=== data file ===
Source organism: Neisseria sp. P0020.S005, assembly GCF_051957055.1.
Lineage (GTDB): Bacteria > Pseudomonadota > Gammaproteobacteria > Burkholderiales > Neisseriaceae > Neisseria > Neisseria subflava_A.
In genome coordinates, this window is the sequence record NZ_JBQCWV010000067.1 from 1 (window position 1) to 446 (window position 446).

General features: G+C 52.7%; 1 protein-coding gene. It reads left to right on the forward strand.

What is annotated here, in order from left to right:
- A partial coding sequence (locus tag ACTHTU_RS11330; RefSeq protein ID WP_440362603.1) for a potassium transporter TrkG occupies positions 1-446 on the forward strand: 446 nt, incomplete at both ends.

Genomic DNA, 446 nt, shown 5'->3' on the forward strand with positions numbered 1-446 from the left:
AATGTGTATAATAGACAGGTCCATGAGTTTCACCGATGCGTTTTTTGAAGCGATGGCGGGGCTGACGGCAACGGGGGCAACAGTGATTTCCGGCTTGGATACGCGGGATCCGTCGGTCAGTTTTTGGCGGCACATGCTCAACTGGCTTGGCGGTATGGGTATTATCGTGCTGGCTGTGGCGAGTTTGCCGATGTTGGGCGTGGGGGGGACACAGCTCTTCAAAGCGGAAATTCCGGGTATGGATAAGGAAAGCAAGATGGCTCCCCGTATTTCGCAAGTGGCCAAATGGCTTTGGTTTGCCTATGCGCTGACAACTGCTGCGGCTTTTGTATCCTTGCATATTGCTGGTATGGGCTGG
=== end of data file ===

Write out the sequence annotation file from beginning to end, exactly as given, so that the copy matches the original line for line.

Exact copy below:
Source organism: Neisseria sp. P0020.S005, assembly GCF_051957055.1.
Lineage (GTDB): Bacteria > Pseudomonadota > Gammaproteobacteria > Burkholderiales > Neisseriaceae > Neisseria > Neisseria subflava_A.
In genome coordinates, this window is the sequence record NZ_JBQCWV010000067.1 from 1 (window position 1) to 446 (window position 446).

General features: G+C 52.7%; 1 protein-coding gene. It reads left to right on the forward strand.

What is annotated here, in order from left to right:
- A partial coding sequence (locus tag ACTHTU_RS11330; RefSeq protein ID WP_440362603.1) for a potassium transporter TrkG occupies positions 1-446 on the forward strand: 446 nt, incomplete at both ends.

Genomic DNA, 446 nt, shown 5'->3' on the forward strand with positions numbered 1-446 from the left:
AATGTGTATAATAGACAGGTCCATGAGTTTCACCGATGCGTTTTTTGAAGCGATGGCGGGGCTGACGGCAACGGGGGCAACAGTGATTTCCGGCTTGGATACGCGGGATCCGTCGGTCAGTTTTTGGCGGCACATGCTCAACTGGCTTGGCGGTATGGGTATTATCGTGCTGGCTGTGGCGAGTTTGCCGATGTTGGGCGTGGGGGGGACACAGCTCTTCAAAGCGGAAATTCCGGGTATGGATAAGGAAAGCAAGATGGCTCCCCGTATTTCGCAAGTGGCCAAATGGCTTTGGTTTGCCTATGCGCTGACAACTGCTGCGGCTTTTGTATCCTTGCATATTGCTGGTATGGGCTGG